Writing the subject line
Most professionals receive a large number of emails every day. Very often, a quick glance at the subject line
helps them determine the importance of the message and sometimes whether the message will even be read.
So it is important for you to ensure that your subject lines are properly written.
Every e-mail you write should have a subject line. An email with a blank subject line
can be confusing for the recipient. It may also indicate carelessness on the part of the sender.
Subject lines should be like newspaper headlines: crisp, concise and containing the important idea
in the message.
| Consider this subject line: “Meeting” for an email which reads:
The meeting has been rescheduled for Monday 13th January at the same time.
The subject line"Meeting"is vague because it does not tell Ms. Nayar which meeting is being referred to.
Nor does it give her any idea about the content.
She will have to open the email and read it to find out what it is about.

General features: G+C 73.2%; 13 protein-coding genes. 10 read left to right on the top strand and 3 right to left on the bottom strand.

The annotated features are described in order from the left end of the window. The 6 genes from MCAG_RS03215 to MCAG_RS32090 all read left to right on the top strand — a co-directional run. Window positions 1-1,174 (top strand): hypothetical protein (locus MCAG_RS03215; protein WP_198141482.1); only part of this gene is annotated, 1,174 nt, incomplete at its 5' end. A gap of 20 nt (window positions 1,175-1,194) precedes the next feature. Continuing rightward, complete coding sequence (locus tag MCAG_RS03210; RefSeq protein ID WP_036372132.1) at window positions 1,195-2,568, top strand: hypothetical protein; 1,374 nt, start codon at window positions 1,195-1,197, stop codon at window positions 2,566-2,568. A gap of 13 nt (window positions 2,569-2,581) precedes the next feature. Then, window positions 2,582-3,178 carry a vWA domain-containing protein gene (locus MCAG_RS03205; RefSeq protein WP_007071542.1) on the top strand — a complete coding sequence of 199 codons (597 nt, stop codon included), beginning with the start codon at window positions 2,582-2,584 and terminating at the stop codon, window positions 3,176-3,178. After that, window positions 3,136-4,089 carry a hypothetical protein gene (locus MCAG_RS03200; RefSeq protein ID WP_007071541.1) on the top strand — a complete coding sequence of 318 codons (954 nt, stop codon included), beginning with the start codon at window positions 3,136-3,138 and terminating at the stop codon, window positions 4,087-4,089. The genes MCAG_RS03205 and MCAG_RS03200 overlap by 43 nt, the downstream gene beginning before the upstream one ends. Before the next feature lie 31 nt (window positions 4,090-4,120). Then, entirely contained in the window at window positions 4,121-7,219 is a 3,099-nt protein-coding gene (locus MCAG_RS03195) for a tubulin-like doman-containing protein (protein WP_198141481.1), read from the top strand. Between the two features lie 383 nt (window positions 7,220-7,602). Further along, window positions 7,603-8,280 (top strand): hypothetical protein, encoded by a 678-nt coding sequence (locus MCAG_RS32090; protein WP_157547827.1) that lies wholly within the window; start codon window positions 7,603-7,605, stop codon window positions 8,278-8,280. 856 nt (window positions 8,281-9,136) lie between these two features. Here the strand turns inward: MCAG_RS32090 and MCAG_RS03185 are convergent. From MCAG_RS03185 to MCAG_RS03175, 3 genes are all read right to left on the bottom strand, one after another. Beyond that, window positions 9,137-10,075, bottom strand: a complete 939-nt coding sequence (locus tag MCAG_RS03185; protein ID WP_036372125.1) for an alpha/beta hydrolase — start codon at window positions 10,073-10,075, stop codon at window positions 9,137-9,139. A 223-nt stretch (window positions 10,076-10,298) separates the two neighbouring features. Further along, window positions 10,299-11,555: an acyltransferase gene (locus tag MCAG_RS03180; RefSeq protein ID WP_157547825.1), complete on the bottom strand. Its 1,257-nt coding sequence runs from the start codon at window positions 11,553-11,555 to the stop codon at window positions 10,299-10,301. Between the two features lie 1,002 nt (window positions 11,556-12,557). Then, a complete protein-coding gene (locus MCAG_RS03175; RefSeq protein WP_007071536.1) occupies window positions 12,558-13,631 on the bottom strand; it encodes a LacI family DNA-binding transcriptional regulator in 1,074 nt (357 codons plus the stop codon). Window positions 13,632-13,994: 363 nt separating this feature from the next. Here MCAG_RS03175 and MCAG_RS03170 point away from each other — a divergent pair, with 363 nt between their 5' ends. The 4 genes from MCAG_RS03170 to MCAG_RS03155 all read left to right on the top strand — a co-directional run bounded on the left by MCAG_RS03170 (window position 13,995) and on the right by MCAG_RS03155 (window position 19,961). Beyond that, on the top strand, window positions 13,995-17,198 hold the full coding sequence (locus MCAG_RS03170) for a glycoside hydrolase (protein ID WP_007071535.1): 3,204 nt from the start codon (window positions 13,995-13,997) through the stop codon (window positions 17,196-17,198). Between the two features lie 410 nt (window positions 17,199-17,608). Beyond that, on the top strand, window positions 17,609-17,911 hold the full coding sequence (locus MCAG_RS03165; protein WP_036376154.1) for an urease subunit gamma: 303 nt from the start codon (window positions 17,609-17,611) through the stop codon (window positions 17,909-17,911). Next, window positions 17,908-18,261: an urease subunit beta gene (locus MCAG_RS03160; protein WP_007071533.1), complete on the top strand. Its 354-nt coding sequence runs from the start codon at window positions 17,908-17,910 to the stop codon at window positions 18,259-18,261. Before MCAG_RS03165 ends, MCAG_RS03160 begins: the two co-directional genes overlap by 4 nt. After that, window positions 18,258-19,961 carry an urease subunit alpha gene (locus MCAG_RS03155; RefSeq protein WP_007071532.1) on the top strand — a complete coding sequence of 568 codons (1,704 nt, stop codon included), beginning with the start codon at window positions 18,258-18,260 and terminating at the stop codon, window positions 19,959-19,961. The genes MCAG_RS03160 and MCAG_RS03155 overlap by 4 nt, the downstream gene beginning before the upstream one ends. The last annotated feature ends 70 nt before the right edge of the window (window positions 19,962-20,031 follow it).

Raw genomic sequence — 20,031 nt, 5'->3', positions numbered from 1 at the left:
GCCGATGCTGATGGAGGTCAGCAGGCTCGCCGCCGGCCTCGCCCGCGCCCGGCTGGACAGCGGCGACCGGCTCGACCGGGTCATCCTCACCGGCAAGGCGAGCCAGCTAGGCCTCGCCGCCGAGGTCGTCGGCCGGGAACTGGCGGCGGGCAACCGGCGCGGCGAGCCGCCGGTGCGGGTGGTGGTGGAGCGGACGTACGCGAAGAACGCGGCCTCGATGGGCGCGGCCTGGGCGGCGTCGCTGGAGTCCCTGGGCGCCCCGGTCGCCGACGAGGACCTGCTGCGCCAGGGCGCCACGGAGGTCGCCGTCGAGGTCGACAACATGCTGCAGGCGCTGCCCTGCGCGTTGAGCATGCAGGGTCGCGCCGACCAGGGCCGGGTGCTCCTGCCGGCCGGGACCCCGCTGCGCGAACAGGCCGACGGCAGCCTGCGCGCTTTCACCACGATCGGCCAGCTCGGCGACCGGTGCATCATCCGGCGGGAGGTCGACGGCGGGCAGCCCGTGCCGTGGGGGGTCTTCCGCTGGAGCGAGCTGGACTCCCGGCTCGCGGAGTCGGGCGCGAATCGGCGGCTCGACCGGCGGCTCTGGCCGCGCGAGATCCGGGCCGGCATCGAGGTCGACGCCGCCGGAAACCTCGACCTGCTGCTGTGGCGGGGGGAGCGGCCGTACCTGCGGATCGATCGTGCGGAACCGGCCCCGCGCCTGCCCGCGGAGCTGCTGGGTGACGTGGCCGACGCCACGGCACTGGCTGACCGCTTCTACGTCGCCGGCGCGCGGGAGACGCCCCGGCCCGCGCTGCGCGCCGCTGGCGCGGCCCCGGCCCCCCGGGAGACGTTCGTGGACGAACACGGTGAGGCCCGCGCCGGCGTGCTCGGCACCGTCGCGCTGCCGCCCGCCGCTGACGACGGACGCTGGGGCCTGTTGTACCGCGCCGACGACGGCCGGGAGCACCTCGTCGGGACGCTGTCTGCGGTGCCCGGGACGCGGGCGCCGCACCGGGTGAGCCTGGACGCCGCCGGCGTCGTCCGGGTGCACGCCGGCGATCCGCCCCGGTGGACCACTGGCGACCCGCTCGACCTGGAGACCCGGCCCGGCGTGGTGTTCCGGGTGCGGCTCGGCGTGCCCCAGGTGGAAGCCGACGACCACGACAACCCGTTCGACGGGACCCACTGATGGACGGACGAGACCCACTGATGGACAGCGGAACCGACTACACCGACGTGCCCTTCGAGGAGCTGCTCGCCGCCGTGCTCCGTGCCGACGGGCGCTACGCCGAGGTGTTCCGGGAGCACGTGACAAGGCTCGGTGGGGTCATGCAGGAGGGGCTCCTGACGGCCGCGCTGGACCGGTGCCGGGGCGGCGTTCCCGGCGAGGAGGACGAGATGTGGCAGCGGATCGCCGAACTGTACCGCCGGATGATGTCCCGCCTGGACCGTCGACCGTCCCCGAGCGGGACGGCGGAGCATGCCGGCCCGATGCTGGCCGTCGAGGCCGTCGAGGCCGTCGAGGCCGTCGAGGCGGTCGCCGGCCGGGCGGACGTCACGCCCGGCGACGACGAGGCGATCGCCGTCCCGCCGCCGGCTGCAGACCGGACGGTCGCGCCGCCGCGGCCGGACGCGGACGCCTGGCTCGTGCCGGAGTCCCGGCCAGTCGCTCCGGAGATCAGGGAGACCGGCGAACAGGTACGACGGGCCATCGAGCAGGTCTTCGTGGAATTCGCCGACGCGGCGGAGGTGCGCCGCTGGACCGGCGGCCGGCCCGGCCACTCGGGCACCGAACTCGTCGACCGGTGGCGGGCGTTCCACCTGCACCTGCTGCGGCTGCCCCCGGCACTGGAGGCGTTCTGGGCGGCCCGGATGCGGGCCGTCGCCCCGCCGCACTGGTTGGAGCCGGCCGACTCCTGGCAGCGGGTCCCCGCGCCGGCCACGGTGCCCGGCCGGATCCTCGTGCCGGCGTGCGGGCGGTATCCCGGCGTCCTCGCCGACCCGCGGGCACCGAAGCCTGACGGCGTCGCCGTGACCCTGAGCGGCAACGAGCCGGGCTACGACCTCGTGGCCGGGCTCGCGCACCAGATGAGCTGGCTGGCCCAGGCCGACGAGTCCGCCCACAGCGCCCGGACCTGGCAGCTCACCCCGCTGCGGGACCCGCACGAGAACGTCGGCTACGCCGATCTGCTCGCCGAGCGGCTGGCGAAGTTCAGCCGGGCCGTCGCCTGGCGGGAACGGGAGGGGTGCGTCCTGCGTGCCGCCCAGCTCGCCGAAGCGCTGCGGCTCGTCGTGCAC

A more specific subject line would read
"Fri 10th Jan. meeting rescheduled "
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EOM or End of Message
Sometimes the subject line can itself become the message if the message is very brief. Writing EOM
at the end of such messages tells the receiver that s/he need not open the email. This is quite useful
for sending reminders.
| e.g. Self-appraisal deadline 20th December EOM|
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Writing the salutation
Every email should begin with a salutation, particularly if the recipient is someone outside the organization.
The salutation should contain the recipient’s title, name and surname.
| Dear Dr. Ajish Bargode,|
Dear Ms. Vibhuti Panchal,
For internal communication i.e. for emails exchanged within the organization, salutations may be less formal or may be avoided altogether.
| Hello Shashikala|